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October 2000

School Vouchers: Pro and Con Views


Lewis K. Uhler is president of the National Tax Limitation Committee.


Jacki Antee is president of AARP - California.

Lewis Uhler: Yes on 38 Jacki Antee: No on 38

The verdict is in: California's public schools are failing our children and wasting billions of taxpayer dollars in the process. We are next-to-last in the nation in reading and math scores, and today over one-third of high school freshmen will not go on to graduate. One-third of all incoming freshmen will find themselves with fewer professional opportunities, greater impoverishment, and, sadly, increased chances of an encounter with the criminal justice system.

It is not due to a lack of money, as taxpayers are repeatedly asked to bail out our public school failures. Our state's spending per pupil has risen over 60 percent in the last 10 years, with nothing to show for it.

Taxpayers have footed the bill to the tune of $371 billion over the last decade for public education, in addition to the millions in state and local bonds issued at taxpayer expense.

Our government-run school system is failing because there is no competition and no accountability to parents and taxpayers. These two essential ingredients have been effectively eliminated from the educational system by our state's teachers unions and their politicians through backroom deals and millions in campaign contributions. This failing monopoly will continue to waste tax dollars and trap our children in failing schools as long as parents and taxpayers are shut out of the process.

Waste, incompetence and abuse are rampant in our public schools. Just look at the Belmont Learning Center fiasco. The Los Angeles Unified School District spent $170 million of taxpayer money on a high school that was later abandoned when they realized they were building on a toxic waste site. Is it any wonder that the LAUSD says that its $8.9 billion-a-year budget isn't enough?

Proposition 38 Yes, the School Voucher initiative on the November ballot, will finally give taxpayers the chance to take control of their education dollars and make schools - public and private - accountable to parents and taxpayers.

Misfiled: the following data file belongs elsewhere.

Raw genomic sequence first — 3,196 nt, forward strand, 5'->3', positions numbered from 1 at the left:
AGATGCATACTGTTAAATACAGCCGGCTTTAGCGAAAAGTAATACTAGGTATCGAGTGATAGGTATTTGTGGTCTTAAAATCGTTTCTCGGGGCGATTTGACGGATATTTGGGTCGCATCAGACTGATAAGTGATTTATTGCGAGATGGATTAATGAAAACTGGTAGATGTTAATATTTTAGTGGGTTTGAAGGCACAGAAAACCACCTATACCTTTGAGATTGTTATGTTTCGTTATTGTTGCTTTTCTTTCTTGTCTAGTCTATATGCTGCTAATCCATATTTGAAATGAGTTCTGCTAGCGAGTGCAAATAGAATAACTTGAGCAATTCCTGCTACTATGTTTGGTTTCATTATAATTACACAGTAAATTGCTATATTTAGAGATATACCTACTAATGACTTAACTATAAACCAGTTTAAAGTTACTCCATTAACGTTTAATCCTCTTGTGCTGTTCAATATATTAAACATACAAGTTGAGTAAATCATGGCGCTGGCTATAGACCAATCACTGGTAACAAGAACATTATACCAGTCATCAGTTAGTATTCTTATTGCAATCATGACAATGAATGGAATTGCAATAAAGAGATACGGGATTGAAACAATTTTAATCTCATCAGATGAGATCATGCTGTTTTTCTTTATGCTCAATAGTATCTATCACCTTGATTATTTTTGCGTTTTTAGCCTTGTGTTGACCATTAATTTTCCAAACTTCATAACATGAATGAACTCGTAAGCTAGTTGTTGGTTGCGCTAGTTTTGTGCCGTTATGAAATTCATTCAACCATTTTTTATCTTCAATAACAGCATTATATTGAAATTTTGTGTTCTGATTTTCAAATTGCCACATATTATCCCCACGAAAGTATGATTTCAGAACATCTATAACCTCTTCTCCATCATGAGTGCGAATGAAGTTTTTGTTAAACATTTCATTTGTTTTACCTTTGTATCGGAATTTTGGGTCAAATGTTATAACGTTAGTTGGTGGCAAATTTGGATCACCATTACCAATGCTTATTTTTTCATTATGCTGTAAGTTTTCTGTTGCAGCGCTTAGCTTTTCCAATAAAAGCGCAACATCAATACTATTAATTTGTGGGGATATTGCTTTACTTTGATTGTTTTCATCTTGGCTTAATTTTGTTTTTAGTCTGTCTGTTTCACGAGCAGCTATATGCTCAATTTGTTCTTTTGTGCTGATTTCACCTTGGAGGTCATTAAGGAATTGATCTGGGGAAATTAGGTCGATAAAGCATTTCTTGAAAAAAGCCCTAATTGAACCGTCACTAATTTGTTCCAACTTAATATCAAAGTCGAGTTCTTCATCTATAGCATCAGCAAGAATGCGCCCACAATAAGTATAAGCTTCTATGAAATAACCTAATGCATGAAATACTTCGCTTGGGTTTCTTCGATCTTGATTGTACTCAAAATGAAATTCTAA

Proposition 38 will put $4,000 into the hands of parents, putting accountability and choice back where it belongs. Armed with this voucher, parents will be able to send their children to a private or religious school, where they will be welcomed by a system that will put the interests of the children at the center of their education. Secondly, it will provide a minimum funding guarantee for all California's public school students, mandating that per-pupil spending is at least equal to the national average.

Proposition 38 is the only way to give parents real educational choice and improve public schools without a tax increase. According to the nonpartisan California State Legislative Analyst's Office, if only 15 percent of public students leave the failing public school system over the first few years after Proposition 38 passes, it will result in a net savings to the state of $700 million a year. How is this possible? Precisely due to the fact that vouchers only cost half of the state's per-pupil spending. The state is able to educate the same child at a school of the parent's choice for half the cost.

The evidence is clear that vouchers work. Publicly funded vouchers have proven to be successful in Milwaukee, Cleveland and most recently Florida. Private vouchers have proven effective in New York, Washington, D.C., Dayton and San Antonio. In fact, according to studies by the Manhattan Institute and Harvard University, vouchers academically benefit the students who use them, provide a safer, learning-friendly environment and force public schools to improve since they are in a position of competing for students.